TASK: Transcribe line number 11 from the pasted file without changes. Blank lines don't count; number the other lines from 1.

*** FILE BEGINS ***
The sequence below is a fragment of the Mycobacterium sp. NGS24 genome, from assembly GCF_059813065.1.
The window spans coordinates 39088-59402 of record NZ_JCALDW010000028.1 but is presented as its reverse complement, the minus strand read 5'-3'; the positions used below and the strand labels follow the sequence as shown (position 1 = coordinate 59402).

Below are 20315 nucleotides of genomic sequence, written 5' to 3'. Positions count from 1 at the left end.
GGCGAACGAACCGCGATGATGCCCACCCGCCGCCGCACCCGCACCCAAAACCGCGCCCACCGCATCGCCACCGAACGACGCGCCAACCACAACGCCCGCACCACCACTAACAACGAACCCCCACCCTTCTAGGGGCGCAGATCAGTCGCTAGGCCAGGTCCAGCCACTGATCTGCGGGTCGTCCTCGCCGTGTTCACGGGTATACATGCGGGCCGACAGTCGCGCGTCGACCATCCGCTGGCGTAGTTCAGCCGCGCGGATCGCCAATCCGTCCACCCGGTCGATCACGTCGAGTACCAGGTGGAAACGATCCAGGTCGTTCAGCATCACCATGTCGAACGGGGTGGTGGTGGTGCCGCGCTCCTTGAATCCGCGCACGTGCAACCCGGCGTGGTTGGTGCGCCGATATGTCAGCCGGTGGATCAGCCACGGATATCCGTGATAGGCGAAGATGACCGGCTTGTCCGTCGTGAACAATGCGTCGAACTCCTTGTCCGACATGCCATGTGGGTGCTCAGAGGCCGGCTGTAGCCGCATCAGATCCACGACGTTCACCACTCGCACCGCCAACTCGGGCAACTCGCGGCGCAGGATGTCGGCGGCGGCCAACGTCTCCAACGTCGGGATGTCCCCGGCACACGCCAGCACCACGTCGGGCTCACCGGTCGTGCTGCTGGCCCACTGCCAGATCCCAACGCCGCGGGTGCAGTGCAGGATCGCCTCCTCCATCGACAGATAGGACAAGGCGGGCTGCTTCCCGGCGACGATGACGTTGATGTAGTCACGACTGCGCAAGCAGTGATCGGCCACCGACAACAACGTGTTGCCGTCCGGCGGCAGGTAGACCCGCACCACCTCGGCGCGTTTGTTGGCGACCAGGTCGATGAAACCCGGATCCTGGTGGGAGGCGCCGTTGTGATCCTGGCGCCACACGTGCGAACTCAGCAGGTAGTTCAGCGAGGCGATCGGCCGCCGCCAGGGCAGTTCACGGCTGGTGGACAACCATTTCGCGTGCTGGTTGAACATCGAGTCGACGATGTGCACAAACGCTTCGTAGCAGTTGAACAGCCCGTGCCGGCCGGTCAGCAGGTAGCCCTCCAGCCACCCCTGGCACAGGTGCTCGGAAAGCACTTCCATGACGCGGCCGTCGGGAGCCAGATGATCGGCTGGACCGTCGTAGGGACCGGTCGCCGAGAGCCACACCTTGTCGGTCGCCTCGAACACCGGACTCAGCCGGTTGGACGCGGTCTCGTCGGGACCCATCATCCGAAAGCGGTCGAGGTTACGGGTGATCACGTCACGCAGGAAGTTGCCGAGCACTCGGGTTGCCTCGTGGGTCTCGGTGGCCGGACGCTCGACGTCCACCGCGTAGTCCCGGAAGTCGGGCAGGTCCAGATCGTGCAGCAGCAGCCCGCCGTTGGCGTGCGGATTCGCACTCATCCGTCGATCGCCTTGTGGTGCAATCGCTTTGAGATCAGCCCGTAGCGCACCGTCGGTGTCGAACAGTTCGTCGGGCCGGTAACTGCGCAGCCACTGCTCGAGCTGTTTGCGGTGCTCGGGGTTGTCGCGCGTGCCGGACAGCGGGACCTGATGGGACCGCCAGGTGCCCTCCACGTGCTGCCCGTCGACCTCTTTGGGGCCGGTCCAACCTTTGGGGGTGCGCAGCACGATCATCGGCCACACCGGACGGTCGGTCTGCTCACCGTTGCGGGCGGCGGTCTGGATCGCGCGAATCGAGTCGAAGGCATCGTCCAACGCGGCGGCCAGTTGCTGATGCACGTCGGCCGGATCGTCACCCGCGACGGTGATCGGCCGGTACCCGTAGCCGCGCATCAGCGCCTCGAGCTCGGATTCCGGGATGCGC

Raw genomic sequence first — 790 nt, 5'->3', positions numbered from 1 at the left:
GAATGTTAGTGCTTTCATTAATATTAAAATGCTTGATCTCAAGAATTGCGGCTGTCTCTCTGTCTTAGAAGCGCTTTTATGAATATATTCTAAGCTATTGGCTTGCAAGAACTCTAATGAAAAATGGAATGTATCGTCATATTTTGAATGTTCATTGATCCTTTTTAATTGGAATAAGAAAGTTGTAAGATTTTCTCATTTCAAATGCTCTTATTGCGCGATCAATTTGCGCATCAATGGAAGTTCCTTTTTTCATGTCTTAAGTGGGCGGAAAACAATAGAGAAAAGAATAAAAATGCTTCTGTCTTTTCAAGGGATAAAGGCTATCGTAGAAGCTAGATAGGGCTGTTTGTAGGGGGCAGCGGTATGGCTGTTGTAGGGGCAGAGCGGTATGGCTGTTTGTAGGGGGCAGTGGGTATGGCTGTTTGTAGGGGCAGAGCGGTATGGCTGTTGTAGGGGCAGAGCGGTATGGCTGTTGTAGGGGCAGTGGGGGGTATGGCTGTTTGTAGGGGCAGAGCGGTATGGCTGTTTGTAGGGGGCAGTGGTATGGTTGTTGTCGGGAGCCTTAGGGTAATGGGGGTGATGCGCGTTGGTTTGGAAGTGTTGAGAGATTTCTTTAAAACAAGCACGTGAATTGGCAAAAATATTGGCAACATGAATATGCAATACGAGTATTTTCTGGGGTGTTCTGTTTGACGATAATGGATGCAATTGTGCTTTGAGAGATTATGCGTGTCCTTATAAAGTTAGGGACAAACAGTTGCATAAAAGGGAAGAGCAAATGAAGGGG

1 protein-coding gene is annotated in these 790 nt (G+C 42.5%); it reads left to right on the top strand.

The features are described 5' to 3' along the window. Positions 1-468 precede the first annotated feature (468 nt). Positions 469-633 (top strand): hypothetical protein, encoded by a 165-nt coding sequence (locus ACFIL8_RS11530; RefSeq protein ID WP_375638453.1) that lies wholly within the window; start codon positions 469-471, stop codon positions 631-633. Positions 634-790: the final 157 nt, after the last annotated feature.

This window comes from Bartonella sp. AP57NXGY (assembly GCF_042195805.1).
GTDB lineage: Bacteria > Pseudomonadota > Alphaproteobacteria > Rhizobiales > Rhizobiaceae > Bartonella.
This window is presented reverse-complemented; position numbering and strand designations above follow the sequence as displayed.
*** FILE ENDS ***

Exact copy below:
This window is presented reverse-complemented; position numbering and strand designations above follow the sequence as displayed.